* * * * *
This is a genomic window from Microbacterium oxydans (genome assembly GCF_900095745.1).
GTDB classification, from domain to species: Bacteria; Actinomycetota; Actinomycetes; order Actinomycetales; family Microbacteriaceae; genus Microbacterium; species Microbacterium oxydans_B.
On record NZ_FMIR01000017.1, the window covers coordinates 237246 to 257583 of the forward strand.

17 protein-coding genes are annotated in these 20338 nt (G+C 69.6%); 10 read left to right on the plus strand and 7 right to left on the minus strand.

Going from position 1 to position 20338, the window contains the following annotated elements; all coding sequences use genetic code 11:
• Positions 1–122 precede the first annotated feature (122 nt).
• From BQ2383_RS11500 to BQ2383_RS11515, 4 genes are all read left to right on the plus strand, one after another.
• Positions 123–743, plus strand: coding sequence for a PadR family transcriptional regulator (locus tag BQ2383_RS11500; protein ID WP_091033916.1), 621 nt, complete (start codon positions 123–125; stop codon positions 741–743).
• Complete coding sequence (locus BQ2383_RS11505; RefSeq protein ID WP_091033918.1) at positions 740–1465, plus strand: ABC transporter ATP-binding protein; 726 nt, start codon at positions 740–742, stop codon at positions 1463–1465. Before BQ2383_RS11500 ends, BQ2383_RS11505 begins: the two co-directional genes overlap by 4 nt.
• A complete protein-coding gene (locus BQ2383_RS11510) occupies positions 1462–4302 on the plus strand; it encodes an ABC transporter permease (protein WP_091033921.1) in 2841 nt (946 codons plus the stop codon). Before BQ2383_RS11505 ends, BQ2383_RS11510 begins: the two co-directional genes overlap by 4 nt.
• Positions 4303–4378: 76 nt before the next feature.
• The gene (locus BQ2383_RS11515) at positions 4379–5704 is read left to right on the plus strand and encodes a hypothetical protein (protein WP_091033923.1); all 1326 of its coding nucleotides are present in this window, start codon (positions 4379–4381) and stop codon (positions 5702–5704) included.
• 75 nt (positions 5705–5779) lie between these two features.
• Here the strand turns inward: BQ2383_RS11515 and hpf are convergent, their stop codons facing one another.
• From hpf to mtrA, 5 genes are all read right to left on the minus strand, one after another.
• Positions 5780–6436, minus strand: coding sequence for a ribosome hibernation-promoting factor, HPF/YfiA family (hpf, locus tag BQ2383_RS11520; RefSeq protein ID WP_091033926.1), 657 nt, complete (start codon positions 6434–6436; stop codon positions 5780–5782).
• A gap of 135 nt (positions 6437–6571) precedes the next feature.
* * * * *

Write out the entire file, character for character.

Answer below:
This is a genomic window from Microbacterium oxydans (genome assembly GCF_900095745.1).
GTDB classification, from domain to species: Bacteria; Actinomycetota; Actinomycetes; order Actinomycetales; family Microbacteriaceae; genus Microbacterium; species Microbacterium oxydans_B.
On record NZ_FMIR01000017.1, the window covers coordinates 237246 to 257583 of the forward strand.

17 protein-coding genes are annotated in these 20338 nt (G+C 69.6%); 10 read left to right on the plus strand and 7 right to left on the minus strand.

Going from position 1 to position 20338, the window contains the following annotated elements; all coding sequences use genetic code 11:
• Positions 1–122 precede the first annotated feature (122 nt).
• From BQ2383_RS11500 to BQ2383_RS11515, 4 genes are all read left to right on the plus strand, one after another.
• Positions 123–743, plus strand: coding sequence for a PadR family transcriptional regulator (locus tag BQ2383_RS11500; protein ID WP_091033916.1), 621 nt, complete (start codon positions 123–125; stop codon positions 741–743).
• Complete coding sequence (locus BQ2383_RS11505; RefSeq protein ID WP_091033918.1) at positions 740–1465, plus strand: ABC transporter ATP-binding protein; 726 nt, start codon at positions 740–742, stop codon at positions 1463–1465. Before BQ2383_RS11500 ends, BQ2383_RS11505 begins: the two co-directional genes overlap by 4 nt.
• A complete protein-coding gene (locus BQ2383_RS11510) occupies positions 1462–4302 on the plus strand; it encodes an ABC transporter permease (protein WP_091033921.1) in 2841 nt (946 codons plus the stop codon). Before BQ2383_RS11505 ends, BQ2383_RS11510 begins: the two co-directional genes overlap by 4 nt.
• Positions 4303–4378: 76 nt before the next feature.
• The gene (locus BQ2383_RS11515) at positions 4379–5704 is read left to right on the plus strand and encodes a hypothetical protein (protein WP_091033923.1); all 1326 of its coding nucleotides are present in this window, start codon (positions 4379–4381) and stop codon (positions 5702–5704) included.
• 75 nt (positions 5705–5779) lie between these two features.
• Here the strand turns inward: BQ2383_RS11515 and hpf are convergent, their stop codons facing one another.
• From hpf to mtrA, 5 genes are all read right to left on the minus strand, one after another.
• Positions 5780–6436, minus strand: coding sequence for a ribosome hibernation-promoting factor, HPF/YfiA family (hpf, locus tag BQ2383_RS11520; RefSeq protein ID WP_091033926.1), 657 nt, complete (start codon positions 6434–6436; stop codon positions 5780–5782).
• A gap of 135 nt (positions 6437–6571) precedes the next feature.